This article is one in a series that have been released in conjunction with Wayne's book, 101 Projects for Your Porsche 911. The book contains 240 pages of full color projects detailing everything from performance mods to changing your brake pads. With more than 650+ full-color glossy photos accompanying extensive step-by-step procedures, this book is required reading in any Porsche 911 owner's collection. See The Official Book Website for more details.
For this project, I polled a number of people on the internet mailing list, Rennlist.org, in an attempt to figure out what the best and most popular combinations of tire and wheel sizes were for the various models of 911. Unfortunately, I confirmed what is inherently true about almost all 911 owners: they love to modify and tweak their cars. Out of all the responses, no two were exactly alike. I've compiled and summarized the feedback here so that you can make an educated decision when equipping your 911.
Let's talk for a few moments on tires in general. Although you can write volumes on tire sizing and design, we'll try to cover the basics here. Early tires had inner tubes, much like common bicycle tires. It's very uncommon to find these tires still fitted to 911s these days, however, if you pick up an older car, it may indeed still have the original tires on it.
With the advent of new materials, the tubeless tire has basically become the tire of choice. The tubeless tire has a bead that seals itself automatically against the rim when inflated. Tubeless tires are easier to mount on wheels, deflate slower when punctured, and can be temporarily repaired without removing the tire from the wheel rim.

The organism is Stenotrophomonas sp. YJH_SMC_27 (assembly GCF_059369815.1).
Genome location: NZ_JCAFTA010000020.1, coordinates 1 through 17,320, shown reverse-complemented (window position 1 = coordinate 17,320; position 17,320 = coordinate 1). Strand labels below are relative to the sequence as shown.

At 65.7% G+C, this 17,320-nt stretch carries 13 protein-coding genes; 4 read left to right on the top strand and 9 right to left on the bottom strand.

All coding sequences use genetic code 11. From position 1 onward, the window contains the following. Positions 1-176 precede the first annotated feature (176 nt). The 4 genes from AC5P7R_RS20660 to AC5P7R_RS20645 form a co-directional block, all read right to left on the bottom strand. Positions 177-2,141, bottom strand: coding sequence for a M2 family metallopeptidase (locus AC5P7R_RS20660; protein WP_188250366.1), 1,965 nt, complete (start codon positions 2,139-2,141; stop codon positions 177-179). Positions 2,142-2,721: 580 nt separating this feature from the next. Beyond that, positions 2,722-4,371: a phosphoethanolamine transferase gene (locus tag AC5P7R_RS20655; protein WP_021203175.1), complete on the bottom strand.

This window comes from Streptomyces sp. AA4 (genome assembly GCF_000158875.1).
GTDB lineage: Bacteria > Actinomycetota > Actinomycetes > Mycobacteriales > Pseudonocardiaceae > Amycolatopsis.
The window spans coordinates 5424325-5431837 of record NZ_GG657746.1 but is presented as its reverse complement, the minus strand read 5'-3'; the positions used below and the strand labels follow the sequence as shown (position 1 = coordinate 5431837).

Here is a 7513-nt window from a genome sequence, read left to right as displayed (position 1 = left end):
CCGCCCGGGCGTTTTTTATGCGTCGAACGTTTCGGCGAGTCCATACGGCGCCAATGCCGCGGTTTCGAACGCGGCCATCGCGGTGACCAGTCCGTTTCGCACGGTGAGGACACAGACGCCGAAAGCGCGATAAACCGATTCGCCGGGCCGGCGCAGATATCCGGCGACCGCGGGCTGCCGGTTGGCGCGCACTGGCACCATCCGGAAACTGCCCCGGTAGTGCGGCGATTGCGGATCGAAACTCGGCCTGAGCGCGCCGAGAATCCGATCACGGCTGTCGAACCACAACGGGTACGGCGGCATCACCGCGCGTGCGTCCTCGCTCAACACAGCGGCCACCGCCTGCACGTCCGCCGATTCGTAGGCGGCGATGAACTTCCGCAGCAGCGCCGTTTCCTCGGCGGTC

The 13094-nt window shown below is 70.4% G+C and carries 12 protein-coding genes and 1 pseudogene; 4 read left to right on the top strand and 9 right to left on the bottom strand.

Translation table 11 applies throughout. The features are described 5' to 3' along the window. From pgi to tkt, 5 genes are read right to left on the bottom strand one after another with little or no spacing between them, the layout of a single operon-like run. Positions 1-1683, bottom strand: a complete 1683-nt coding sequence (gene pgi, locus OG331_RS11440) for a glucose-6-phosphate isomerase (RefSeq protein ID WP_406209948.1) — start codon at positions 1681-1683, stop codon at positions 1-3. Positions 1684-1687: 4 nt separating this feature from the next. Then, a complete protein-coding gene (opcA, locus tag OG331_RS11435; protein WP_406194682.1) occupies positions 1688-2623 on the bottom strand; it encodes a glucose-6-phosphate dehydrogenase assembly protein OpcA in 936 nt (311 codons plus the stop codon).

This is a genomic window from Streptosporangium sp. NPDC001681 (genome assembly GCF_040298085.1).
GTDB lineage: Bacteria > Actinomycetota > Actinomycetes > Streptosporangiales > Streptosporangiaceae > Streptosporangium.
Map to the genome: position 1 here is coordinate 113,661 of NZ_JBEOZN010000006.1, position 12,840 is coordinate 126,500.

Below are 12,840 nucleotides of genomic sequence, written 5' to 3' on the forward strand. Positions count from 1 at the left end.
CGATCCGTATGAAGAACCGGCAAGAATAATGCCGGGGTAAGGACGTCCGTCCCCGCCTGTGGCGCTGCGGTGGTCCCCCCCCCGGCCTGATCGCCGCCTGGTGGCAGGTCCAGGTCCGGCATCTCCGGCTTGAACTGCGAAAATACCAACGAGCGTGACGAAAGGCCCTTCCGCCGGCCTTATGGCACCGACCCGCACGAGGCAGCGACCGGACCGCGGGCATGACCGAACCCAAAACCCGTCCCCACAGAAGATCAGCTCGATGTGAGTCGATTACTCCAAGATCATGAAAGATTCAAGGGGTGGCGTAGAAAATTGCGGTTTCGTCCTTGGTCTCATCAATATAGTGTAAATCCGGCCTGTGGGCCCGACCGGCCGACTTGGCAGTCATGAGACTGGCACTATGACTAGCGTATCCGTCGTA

Tires are sized using a system that takes into effect the tire's aspect ratio. This aspect ratio is a function of the tire's height with respect to its width. An example of a common European tire size is 195/65R15. The number 195 refers to the width of the tire in millimeters. The second number 65, refers to the height of the tire as a percentage of the width. Therefore 65 percent of 195 would give a tire width of about 127 mm. The letter following the width and length is the tire's maximum speed safety ratings:
Q=99 MPH, 160km/h
V=149 MPH, 240km/h
S=112 MPH, 180km/h
W=168 MPH, 270km/h
T=118 MPH, 190km/h
Y=186 MPH, 300km/h
U=124 MPH, 200km/h
Z=149 MPH, 240km/h and over
H=130 MPH, 210km/h
Needless to say, a good Z rated tire should be more than adequate for non-suicidal driving! The last number in the tire size is the wheel diameter in inches. In this case, 15 refers to a 15 inch diameter wheel.
Tread is another important consideration in selecting a tire. You should select your tire based upon what type of driving you are planning on doing. With the 911, it's usually a bit more complicated, because most people don't drive them in all types of weather. With a family sedan located in a snowy environment, an all-weather tire is a natural choice. However, most 911 owners do not drive their cars in the snow or the rain.
In an ideal setting, such as on the race track, flat surfaced tires called racing slicks are best because a maximum amount of tire rubber is laid down on the road surface. However, slicks have almost no traction in wet weather. The water has a tendency to get underneath the tire and hydroplane by elevating the wheel onto a wedge of water as it is moving forward.
The array of choices for tire tread is way beyond the scope of this project. One rule of thumb is to make sure that you purchase a tire that is appropriate for your climate. Using a snow tire or all-weather tire on a 911 that is rarely driven in the snow will significantly reduce the tires contact patch area and reduce cornering performance on dry roads. However, not equipping your car for bad weather can result in disastrous effects if you are ill equipped during a unforeseen storm. If you drive your car only during the dry summer months, then look for a conventional performance tire with a maximum contact patch area.